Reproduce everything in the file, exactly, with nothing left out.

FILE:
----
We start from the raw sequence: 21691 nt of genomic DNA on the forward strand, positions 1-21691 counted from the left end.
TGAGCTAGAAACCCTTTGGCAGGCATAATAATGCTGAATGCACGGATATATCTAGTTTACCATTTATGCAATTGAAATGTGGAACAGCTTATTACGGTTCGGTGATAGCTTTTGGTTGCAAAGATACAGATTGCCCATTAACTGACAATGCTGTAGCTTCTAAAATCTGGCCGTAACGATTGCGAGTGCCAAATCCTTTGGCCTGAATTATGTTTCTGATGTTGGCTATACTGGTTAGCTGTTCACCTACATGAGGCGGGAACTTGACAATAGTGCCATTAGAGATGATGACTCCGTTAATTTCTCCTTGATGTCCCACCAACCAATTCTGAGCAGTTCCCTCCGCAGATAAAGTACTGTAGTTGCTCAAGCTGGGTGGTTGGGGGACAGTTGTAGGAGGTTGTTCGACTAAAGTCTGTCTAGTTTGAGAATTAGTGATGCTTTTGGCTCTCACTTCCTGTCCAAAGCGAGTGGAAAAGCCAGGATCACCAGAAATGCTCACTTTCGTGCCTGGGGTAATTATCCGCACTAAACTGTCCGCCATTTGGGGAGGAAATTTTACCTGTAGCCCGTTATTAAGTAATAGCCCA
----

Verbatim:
We start from the raw sequence: 21691 nt of genomic DNA on the forward strand, positions 1-21691 counted from the left end.
TGAGCTAGAAACCCTTTGGCAGGCATAATAATGCTGAATGCACGGATATATCTAGTTTACCATTTATGCAATTGAAATGTGGAACAGCTTATTACGGTTCGGTGATAGCTTTTGGTTGCAAAGATACAGATTGCCCATTAACTGACAATGCTGTAGCTTCTAAAATCTGGCCGTAACGATTGCGAGTGCCAAATCCTTTGGCCTGAATTATGTTTCTGATGTTGGCTATACTGGTTAGCTGTTCACCTACATGAGGCGGGAACTTGACAATAGTGCCATTAGAGATGATGACTCCGTTAATTTCTCCTTGATGTCCCACCAACCAATTCTGAGCAGTTCCCTCCGCAGATAAAGTACTGTAGTTGCTCAAGCTGGGTGGTTGGGGGACAGTTGTAGGAGGTTGTTCGACTAAAGTCTGTCTAGTTTGAGAATTAGTGATGCTTTTGGCTCTCACTTCCTGTCCAAAGCGAGTGGAAAAGCCAGGATCACCAGAAATGCTCACTTTCGTGCCTGGGGTAATTATCCGCACTAAACTGTCCGCCATTTGGGGAGGAAATTTTACCTGTAGCCCGTTATTAAGTAATAGCCCA